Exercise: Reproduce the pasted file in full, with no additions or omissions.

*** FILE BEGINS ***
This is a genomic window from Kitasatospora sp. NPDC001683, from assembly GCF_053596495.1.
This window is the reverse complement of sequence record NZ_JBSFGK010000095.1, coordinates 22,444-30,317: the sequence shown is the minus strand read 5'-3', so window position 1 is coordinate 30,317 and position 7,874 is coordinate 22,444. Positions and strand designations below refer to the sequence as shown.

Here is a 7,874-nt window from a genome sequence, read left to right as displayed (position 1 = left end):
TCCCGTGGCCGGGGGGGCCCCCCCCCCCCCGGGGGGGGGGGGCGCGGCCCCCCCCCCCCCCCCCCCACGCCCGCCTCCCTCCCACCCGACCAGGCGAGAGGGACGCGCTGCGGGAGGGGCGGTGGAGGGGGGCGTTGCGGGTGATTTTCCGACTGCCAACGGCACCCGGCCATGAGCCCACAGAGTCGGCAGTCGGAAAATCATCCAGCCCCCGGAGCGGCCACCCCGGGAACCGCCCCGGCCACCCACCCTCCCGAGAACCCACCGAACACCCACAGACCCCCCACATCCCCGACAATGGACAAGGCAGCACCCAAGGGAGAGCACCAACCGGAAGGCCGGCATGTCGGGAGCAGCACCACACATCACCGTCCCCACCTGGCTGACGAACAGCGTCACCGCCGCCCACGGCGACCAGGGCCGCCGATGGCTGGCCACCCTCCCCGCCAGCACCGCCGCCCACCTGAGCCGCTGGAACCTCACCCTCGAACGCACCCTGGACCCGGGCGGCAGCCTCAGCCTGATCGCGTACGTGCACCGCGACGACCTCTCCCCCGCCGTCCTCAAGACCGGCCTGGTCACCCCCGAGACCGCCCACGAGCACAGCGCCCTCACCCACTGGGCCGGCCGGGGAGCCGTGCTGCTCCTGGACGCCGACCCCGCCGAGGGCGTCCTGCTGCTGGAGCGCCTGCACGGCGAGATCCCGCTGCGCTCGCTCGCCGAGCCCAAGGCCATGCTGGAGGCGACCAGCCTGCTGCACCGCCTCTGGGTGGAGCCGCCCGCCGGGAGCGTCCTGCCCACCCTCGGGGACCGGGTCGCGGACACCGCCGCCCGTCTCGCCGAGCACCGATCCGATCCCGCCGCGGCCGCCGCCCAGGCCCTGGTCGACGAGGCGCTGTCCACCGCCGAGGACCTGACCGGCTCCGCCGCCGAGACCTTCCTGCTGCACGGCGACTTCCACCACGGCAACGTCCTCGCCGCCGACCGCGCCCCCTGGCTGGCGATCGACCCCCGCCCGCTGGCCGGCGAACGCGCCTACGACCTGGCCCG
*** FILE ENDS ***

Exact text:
This is a genomic window from Kitasatospora sp. NPDC001683, from assembly GCF_053596495.1.
This window is the reverse complement of sequence record NZ_JBSFGK010000095.1, coordinates 22,444-30,317: the sequence shown is the minus strand read 5'-3', so window position 1 is coordinate 30,317 and position 7,874 is coordinate 22,444. Positions and strand designations below refer to the sequence as shown.

Here is a 7,874-nt window from a genome sequence, read left to right as displayed (position 1 = left end):
TCCCGTGGCCGGGGGGGCCCCCCCCCCCCCGGGGGGGGGGGGCGCGGCCCCCCCCCCCCCCCCCCCACGCCCGCCTCCCTCCCACCCGACCAGGCGAGAGGGACGCGCTGCGGGAGGGGCGGTGGAGGGGGGCGTTGCGGGTGATTTTCCGACTGCCAACGGCACCCGGCCATGAGCCCACAGAGTCGGCAGTCGGAAAATCATCCAGCCCCCGGAGCGGCCACCCCGGGAACCGCCCCGGCCACCCACCCTCCCGAGAACCCACCGAACACCCACAGACCCCCCACATCCCCGACAATGGACAAGGCAGCACCCAAGGGAGAGCACCAACCGGAAGGCCGGCATGTCGGGAGCAGCACCACACATCACCGTCCCCACCTGGCTGACGAACAGCGTCACCGCCGCCCACGGCGACCAGGGCCGCCGATGGCTGGCCACCCTCCCCGCCAGCACCGCCGCCCACCTGAGCCGCTGGAACCTCACCCTCGAACGCACCCTGGACCCGGGCGGCAGCCTCAGCCTGATCGCGTACGTGCACCGCGACGACCTCTCCCCCGCCGTCCTCAAGACCGGCCTGGTCACCCCCGAGACCGCCCACGAGCACAGCGCCCTCACCCACTGGGCCGGCCGGGGAGCCGTGCTGCTCCTGGACGCCGACCCCGCCGAGGGCGTCCTGCTGCTGGAGCGCCTGCACGGCGAGATCCCGCTGCGCTCGCTCGCCGAGCCCAAGGCCATGCTGGAGGCGACCAGCCTGCTGCACCGCCTCTGGGTGGAGCCGCCCGCCGGGAGCGTCCTGCCCACCCTCGGGGACCGGGTCGCGGACACCGCCGCCCGTCTCGCCGAGCACCGATCCGATCCCGCCGCGGCCGCCGCCCAGGCCCTGGTCGACGAGGCGCTGTCCACCGCCGAGGACCTGACCGGCTCCGCCGCCGAGACCTTCCTGCTGCACGGCGACTTCCACCACGGCAACGTCCTCGCCGCCGACCGCGCCCCCTGGCTGGCGATCGACCCCCGCCCGCTGGCCGGCGAACGCGCCTACGACCTGGCCCG